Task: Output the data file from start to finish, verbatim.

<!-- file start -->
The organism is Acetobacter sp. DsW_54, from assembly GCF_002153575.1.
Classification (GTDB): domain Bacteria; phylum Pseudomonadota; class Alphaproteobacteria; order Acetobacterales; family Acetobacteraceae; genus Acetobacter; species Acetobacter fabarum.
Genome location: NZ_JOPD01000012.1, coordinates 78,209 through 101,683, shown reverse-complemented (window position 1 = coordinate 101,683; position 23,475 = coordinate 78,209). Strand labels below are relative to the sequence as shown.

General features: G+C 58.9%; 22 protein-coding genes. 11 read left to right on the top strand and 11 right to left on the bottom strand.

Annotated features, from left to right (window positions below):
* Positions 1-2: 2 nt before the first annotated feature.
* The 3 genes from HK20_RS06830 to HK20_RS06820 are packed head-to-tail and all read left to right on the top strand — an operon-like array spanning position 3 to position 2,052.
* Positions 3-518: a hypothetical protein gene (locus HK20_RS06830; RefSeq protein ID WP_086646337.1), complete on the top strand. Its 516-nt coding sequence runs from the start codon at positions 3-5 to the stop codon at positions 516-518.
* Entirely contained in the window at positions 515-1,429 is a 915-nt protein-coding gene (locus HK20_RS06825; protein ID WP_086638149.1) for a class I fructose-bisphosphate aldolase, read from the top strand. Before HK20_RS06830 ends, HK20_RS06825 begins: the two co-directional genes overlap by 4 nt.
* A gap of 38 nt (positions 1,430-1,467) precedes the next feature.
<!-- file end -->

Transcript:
The organism is Acetobacter sp. DsW_54, from assembly GCF_002153575.1.
Classification (GTDB): domain Bacteria; phylum Pseudomonadota; class Alphaproteobacteria; order Acetobacterales; family Acetobacteraceae; genus Acetobacter; species Acetobacter fabarum.
Genome location: NZ_JOPD01000012.1, coordinates 78,209 through 101,683, shown reverse-complemented (window position 1 = coordinate 101,683; position 23,475 = coordinate 78,209). Strand labels below are relative to the sequence as shown.

General features: G+C 58.9%; 22 protein-coding genes. 11 read left to right on the top strand and 11 right to left on the bottom strand.

Annotated features, from left to right (window positions below):
* Positions 1-2: 2 nt before the first annotated feature.
* The 3 genes from HK20_RS06830 to HK20_RS06820 are packed head-to-tail and all read left to right on the top strand — an operon-like array spanning position 3 to position 2,052.
* Positions 3-518: a hypothetical protein gene (locus HK20_RS06830; RefSeq protein ID WP_086646337.1), complete on the top strand. Its 516-nt coding sequence runs from the start codon at positions 3-5 to the stop codon at positions 516-518.
* Entirely contained in the window at positions 515-1,429 is a 915-nt protein-coding gene (locus HK20_RS06825; protein ID WP_086638149.1) for a class I fructose-bisphosphate aldolase, read from the top strand. Before HK20_RS06830 ends, HK20_RS06825 begins: the two co-directional genes overlap by 4 nt.
* A gap of 38 nt (positions 1,430-1,467) precedes the next feature.